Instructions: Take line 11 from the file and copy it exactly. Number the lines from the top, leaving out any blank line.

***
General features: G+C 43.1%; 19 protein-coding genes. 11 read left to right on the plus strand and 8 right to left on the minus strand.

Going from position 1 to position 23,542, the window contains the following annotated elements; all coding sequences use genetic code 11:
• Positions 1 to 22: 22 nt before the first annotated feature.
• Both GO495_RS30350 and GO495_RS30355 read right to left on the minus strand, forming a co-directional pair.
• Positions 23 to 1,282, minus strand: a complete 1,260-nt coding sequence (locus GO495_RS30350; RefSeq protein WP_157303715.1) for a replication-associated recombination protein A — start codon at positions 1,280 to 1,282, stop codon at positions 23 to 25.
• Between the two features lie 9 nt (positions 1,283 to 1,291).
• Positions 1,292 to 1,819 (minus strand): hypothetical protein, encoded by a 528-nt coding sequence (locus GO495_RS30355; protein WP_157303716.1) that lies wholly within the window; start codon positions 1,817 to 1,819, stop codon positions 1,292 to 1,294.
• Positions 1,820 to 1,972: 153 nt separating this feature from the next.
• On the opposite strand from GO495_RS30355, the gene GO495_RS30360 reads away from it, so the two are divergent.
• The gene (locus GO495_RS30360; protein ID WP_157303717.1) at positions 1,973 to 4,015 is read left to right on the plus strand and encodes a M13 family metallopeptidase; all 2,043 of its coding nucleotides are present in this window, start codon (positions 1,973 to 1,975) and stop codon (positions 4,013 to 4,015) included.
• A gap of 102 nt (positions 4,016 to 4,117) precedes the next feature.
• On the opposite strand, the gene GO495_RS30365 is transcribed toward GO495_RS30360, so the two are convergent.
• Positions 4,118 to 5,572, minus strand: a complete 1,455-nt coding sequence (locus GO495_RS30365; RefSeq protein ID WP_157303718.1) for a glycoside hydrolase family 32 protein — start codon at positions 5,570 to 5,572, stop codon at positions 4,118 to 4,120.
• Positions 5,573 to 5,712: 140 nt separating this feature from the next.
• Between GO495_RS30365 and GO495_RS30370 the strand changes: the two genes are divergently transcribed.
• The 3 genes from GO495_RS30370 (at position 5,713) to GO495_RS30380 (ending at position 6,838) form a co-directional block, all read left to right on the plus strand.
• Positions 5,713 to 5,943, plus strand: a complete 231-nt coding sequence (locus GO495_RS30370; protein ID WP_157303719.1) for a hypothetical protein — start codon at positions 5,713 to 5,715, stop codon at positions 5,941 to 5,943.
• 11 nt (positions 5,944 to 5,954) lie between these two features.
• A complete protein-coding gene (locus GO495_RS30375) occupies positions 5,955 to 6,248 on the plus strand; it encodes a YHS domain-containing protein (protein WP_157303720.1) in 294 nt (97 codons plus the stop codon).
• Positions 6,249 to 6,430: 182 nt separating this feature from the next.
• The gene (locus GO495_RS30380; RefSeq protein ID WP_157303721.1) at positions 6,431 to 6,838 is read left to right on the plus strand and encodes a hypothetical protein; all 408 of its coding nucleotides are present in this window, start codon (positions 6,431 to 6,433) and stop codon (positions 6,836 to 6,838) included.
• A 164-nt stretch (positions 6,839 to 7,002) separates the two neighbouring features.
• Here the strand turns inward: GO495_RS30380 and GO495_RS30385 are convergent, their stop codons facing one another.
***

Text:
• A gap of 102 nt (positions 4,016 to 4,117) precedes the next feature.